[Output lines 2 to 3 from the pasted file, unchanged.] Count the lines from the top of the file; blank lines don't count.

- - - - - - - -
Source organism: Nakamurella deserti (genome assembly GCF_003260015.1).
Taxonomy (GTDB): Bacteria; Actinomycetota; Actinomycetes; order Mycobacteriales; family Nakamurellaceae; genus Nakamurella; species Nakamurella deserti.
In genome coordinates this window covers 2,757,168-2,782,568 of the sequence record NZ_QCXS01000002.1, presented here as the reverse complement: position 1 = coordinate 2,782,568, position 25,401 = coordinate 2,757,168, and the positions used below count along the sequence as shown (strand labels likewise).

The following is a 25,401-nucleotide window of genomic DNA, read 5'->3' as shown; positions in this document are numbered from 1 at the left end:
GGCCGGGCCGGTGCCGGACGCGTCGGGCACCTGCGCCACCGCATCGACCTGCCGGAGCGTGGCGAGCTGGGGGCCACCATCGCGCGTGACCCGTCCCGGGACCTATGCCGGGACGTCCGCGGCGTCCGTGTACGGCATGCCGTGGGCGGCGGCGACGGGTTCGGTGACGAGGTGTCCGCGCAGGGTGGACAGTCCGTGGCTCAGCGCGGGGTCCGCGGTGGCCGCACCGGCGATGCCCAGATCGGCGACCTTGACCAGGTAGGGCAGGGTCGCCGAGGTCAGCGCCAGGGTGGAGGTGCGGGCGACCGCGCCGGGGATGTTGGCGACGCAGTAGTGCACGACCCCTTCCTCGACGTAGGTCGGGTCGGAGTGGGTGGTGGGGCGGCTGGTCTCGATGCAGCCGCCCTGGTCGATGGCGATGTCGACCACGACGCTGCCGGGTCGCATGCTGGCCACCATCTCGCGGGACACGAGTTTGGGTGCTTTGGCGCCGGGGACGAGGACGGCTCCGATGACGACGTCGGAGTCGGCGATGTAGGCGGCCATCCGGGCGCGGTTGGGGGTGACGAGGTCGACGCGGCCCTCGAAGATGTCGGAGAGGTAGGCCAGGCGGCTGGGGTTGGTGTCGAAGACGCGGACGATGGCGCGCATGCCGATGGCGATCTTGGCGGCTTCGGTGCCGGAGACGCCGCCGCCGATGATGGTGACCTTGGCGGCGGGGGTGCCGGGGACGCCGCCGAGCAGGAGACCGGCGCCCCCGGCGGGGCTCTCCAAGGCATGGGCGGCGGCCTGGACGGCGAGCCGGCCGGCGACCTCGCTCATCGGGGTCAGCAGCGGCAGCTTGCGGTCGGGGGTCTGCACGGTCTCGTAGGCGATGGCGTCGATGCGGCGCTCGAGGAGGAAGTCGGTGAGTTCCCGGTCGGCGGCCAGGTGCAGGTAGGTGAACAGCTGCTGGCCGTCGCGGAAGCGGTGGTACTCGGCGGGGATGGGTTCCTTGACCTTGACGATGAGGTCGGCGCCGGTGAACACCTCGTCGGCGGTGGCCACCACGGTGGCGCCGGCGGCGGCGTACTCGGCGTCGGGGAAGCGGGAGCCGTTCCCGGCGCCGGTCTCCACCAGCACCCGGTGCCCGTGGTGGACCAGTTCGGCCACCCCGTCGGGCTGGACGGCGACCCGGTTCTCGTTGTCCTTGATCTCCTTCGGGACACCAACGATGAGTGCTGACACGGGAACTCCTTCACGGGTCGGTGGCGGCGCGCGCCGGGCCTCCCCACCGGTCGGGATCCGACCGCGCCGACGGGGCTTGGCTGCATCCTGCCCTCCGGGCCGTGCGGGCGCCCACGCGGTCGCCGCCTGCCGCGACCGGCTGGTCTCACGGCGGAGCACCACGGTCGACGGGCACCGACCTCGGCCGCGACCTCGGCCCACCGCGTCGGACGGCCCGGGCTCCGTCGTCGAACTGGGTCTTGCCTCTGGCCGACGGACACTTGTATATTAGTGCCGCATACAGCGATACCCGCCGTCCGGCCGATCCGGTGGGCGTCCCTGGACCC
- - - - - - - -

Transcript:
Taxonomy (GTDB): Bacteria; Actinomycetota; Actinomycetes; order Mycobacteriales; family Nakamurellaceae; genus Nakamurella; species Nakamurella deserti.
In genome coordinates this window covers 2,757,168-2,782,568 of the sequence record NZ_QCXS01000002.1, presented here as the reverse complement: position 1 = coordinate 2,782,568, position 25,401 = coordinate 2,757,168, and the positions used below count along the sequence as shown (strand labels likewise).